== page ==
WASHINGTON, DC – U.S. Senators Mike Rounds (R-S.D.) and Tina Smith (D-Minn.), members of the Senate Committee on Banking, Housing, and Urban Affairs, introduced legislation to improve rural housing programs, cut red tape and increase the accessibility of affordable housing. The senators’ bipartisan legislation would be one of the most significant reforms of the U.S. Department of Agriculture’s (USDA) Rural Housing Service in years.
“Homeownership is part of the American dream and a key to building wealth,” said Rounds. “Over the past year, Senator Smith and I have held hearings, met with stakeholders and visited with constituents in our states about the hurdles within the U.S. Department of Agriculture’s Rural Housing Service. This legislation makes important improvements and updates to the Rural Housing Service that will create and preserve affordable housing opportunities in South Dakota. As we face an affordable housing crisis across the nation, I look forward to working with my colleagues to get these important, bipartisan updates signed into law.”
“Without a safe, affordable place to live, nothing else in your life works,” said Smith. “Not your job, not your education, not your health. We know that the housing crisis is hurting communities across the country, and the problem is particularly acute in rural places. This legislation is the direct result of bipartisan hearings and conversations with stakeholders who helped identify ways we can make federal rural housing programs work better for people struggling to find a safe, affordable place to live.”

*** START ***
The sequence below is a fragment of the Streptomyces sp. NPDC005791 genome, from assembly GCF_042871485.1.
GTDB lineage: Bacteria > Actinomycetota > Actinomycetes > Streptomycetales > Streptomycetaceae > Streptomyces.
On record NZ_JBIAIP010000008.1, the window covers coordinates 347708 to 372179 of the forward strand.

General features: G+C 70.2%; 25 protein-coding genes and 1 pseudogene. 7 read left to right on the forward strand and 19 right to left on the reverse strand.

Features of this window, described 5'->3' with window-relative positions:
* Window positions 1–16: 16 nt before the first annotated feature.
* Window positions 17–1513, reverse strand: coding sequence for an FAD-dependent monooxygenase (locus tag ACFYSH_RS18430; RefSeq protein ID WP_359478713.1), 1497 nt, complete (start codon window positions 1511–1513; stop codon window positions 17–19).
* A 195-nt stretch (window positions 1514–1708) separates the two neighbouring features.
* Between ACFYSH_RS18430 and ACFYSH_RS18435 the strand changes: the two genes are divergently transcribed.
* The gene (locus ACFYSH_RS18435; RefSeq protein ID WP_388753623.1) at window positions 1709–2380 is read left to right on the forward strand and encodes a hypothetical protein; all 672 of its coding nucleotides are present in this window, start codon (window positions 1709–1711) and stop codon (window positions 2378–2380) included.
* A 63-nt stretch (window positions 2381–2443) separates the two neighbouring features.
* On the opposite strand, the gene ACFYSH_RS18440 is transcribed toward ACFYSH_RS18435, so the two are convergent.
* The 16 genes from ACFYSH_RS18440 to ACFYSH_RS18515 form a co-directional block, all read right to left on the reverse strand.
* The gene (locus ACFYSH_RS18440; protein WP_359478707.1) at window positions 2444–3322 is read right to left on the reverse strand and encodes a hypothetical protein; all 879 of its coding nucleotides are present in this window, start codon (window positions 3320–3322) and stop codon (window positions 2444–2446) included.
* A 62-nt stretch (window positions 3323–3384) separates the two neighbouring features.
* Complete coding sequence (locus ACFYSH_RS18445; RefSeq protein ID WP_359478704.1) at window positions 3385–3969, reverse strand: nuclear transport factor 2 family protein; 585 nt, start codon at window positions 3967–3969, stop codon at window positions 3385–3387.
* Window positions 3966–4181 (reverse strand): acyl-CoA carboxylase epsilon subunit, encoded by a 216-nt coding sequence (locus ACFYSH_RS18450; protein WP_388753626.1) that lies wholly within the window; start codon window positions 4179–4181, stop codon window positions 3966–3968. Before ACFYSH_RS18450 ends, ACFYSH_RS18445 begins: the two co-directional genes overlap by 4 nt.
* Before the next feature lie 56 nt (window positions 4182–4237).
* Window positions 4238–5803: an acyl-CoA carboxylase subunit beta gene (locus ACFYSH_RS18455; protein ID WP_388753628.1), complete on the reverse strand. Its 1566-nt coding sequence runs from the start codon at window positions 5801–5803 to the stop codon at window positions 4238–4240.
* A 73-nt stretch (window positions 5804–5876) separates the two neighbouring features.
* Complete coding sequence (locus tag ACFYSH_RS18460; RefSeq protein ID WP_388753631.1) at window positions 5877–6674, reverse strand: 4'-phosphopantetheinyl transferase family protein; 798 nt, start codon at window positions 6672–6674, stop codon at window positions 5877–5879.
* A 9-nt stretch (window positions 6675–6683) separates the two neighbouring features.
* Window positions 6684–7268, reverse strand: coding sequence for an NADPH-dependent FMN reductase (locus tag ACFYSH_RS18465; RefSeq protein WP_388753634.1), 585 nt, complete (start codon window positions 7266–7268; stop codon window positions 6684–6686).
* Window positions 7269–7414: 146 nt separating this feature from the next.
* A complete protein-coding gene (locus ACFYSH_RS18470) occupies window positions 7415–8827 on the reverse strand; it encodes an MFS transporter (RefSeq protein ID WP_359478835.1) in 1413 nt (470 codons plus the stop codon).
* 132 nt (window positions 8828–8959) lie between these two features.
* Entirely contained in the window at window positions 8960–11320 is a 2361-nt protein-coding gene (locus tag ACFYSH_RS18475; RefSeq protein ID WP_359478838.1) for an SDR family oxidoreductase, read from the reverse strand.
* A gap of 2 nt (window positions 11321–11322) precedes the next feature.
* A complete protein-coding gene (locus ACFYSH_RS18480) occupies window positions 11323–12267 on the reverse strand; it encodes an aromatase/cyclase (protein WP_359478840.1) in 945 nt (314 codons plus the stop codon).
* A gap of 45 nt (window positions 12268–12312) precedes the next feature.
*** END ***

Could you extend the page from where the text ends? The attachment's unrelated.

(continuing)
A lack of affordable housing remains a barrier for many South Dakotans living in rural communities. As ranking member and chair of the Senate Subcommittee on Housing, Transportation, and Community Development, Rounds and Smith held several hearings looking at ways to improve federal rural housing programs.
The Rural Housing Service Reform Act of 2023 is the direct result of visiting with South Dakotans, meetings with stakeholders closest to the issue and hearings, including one with the USDA Undersecretary for Rural Development. This legislation would improve and build upon a number of USDA rural housing programs. Specifically, the bill would:
- Fix a longstanding problem for properties (known as Section 515 properties) that were financed by the USDA decades ago and now have maturing mortgages by making it easier for non-profits to acquire those properties.
- Expand an existing USDA pilot program, in partnership with Native Community Development Financial Institutions, to provide home loan assistance to Native American borrowers.
- Bring the USDA’s outdated method of determining incomes in line with the U.S. Department of Housing and Urban Development’s practices.
- Modernize the USDA’s foreclosure process to cut red tape, better protect homeowners and make certain USDA-owned properties stay affordable.
- Update the rules for a home repair loan program to make it less burdensome to get smaller loans.
- Make much-needed investments in IT so USDA can process loans more quickly and with less staff time spent on paperwork or manual data entry.